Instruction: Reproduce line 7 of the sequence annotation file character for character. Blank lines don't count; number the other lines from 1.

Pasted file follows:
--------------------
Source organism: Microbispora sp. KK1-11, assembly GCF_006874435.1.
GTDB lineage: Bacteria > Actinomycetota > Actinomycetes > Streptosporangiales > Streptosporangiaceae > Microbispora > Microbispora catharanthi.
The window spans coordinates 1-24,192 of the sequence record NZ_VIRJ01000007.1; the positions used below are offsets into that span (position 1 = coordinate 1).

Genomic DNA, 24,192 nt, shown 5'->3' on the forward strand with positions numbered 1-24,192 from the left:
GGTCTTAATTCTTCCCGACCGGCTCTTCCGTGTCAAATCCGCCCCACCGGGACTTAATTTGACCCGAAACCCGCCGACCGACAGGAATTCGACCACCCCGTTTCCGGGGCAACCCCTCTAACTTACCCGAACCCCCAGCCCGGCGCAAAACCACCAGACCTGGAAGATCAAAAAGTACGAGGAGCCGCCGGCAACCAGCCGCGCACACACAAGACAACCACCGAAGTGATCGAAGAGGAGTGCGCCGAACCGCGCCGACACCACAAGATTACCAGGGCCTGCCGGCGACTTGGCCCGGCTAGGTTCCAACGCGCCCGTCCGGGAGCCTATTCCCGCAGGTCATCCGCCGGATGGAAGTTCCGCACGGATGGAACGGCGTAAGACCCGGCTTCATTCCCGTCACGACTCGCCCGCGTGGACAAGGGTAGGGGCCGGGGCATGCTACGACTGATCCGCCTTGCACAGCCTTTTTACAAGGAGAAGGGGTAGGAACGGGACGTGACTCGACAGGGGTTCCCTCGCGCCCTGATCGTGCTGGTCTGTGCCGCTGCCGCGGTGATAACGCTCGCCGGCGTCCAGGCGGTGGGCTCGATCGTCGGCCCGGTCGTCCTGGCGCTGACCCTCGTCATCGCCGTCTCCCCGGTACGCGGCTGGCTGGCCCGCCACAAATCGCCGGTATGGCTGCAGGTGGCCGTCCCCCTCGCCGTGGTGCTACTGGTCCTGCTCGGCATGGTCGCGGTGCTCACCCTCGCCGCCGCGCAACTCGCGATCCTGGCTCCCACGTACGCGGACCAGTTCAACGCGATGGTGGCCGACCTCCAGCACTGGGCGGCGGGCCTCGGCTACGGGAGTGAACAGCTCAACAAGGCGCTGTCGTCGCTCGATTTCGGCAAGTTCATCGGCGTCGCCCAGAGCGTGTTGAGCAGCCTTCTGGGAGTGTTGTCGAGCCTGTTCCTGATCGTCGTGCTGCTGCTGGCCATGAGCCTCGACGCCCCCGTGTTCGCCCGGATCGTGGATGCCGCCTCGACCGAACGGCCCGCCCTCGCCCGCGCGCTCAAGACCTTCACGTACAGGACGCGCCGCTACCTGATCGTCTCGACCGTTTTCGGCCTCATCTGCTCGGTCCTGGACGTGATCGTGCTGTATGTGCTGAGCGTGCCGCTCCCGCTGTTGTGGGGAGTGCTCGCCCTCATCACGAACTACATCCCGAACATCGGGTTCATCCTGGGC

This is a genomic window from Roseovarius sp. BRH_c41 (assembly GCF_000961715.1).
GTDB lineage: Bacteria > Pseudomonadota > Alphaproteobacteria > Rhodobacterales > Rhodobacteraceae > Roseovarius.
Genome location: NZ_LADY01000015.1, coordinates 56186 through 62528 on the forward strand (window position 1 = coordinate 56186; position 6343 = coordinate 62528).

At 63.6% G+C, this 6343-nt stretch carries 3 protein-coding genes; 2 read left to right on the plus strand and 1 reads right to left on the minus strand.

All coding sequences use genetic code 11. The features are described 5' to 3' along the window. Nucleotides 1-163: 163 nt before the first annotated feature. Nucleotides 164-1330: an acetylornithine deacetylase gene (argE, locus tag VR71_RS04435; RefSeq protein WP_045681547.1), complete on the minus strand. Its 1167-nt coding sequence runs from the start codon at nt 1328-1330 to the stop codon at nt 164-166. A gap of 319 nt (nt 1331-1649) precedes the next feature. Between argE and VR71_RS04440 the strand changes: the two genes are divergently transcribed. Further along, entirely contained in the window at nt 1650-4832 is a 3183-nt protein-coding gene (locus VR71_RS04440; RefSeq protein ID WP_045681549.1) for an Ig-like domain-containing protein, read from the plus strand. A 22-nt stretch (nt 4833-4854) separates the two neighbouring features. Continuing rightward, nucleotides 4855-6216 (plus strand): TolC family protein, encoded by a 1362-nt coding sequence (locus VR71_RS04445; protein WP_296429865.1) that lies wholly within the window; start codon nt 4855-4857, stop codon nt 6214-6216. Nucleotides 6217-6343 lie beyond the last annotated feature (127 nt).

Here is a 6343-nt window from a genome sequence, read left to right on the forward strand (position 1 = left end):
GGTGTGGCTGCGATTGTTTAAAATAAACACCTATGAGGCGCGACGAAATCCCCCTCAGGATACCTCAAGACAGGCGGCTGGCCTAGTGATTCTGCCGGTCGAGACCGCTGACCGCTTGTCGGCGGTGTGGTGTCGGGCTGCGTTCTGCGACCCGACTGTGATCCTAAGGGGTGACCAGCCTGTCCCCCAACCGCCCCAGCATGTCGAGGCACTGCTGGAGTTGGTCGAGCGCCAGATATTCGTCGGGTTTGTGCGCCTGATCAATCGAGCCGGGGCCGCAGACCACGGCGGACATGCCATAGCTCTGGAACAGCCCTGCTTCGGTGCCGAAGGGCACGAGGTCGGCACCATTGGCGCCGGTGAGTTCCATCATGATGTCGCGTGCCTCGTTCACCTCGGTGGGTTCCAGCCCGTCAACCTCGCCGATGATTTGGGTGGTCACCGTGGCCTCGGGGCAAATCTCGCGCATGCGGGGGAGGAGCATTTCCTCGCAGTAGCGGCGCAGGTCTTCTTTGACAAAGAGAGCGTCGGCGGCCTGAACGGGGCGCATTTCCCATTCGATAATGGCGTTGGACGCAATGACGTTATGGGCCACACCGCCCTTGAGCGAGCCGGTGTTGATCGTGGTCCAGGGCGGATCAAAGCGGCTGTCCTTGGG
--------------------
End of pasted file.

GTDB lineage: Bacteria > Pseudomonadota > Alphaproteobacteria > Rhodobacterales > Rhodobacteraceae > Roseovarius.